Wednesday, November 16, 2011

Divorcing couple passwords

Divorcing couple passwords, Couple ordered to exchange passwords, Divorcing couple ordered by judge to hand over Facebook, passwords. It had become clear that information posted online would be used in divorce and custody battle. The house and kids are up for grabs but a couple in splitsville were both awarded each other’s Facebook and dating site passwords.

Judge Kenneth Schluger of Connecticut ordered Stephen and Courtney Gallion to swap passwords after it became clear that information posted online would be used as artillery in the divorce and ensuing custody battle. Stephen Gallion’s attorney Gary Traystman told Forbes that his client discovered information on he and his soon-to-be ex’s computer that painted her in a less than flattering light and therefore helped his case for full child custody.

Enticed, Stephen Gallion wanted to see the rest of her online activity, including passwords to Facebook, and other dating sites to confirm his suspicions.

Courtney Gallion allowed herself to be convinced by her own attorney to hand over the passwords but not before texting one of her friends and asking her to delete anything that could get her into trouble.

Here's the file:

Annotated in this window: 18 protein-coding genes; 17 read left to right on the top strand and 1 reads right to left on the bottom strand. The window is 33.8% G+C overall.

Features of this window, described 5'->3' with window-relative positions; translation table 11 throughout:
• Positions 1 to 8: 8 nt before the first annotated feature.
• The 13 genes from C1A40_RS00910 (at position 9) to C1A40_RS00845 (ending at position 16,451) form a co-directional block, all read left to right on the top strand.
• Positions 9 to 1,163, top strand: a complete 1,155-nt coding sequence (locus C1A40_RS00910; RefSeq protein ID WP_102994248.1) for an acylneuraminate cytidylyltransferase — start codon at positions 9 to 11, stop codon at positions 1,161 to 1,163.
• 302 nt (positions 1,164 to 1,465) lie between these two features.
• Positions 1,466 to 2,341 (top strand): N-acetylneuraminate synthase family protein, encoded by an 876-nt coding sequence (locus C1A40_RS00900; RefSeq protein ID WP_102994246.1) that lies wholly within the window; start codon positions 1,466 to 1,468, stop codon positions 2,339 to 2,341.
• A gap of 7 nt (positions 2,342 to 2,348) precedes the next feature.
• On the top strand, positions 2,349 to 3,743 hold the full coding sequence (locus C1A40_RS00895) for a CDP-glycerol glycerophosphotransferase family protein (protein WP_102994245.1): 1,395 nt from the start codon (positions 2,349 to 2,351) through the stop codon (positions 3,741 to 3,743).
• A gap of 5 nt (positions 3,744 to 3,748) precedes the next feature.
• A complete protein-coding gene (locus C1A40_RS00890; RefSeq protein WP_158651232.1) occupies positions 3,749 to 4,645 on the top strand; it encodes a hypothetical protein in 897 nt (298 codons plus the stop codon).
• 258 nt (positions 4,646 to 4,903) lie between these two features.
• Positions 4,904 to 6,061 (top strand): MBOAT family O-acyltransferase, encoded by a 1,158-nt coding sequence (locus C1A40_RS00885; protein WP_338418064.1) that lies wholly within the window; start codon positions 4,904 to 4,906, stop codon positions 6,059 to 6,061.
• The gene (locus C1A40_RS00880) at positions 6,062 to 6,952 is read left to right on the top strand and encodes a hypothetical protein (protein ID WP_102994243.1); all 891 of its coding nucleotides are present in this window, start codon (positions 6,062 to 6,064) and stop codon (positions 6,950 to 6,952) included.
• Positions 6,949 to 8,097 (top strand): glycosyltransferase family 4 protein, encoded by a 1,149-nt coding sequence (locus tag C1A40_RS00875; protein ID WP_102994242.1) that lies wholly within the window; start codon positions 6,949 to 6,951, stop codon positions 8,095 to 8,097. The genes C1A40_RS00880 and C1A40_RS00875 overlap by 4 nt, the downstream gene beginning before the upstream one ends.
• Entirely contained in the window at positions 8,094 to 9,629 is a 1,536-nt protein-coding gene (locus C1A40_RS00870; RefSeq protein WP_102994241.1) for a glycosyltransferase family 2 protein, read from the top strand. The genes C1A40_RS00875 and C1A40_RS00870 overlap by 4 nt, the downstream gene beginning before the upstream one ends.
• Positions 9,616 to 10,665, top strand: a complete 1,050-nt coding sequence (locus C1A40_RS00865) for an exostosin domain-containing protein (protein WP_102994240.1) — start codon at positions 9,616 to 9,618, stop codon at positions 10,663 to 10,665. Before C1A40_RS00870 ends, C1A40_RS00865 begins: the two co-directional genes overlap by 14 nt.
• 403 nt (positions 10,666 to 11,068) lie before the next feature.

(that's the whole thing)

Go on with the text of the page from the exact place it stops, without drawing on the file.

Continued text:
That’s when Judge Schluger got involved and ordered an injunction that neither client be allowed to delete information from their social media accounts and to hand over their passwords, giving both spouses full access to their online shenanigans.

Traystman said his client had nothing to hide but acknowledged that wouldn’t be easy for his client to see his wife communicationg with new love interests on EHarmony and

“It would be painful for many spouses to see what their spouses are doing,” he told Forbes.

Interestingly, Judge Schluger’s orders may violate more than just each the couple’s assumed privacy — it may violate Facebook’s own privacy regulations. divorcing couple passwords, divorcing couple passwords facebook,,

Under the social media site’s own Registration and Account Safety Rights and Responsibilities, users promise to “not share your password, let anyone else access your account, or do anything else that might jeopardize the security of your account.”

Facebook does allow others to collect a user’s information if they are given express consent.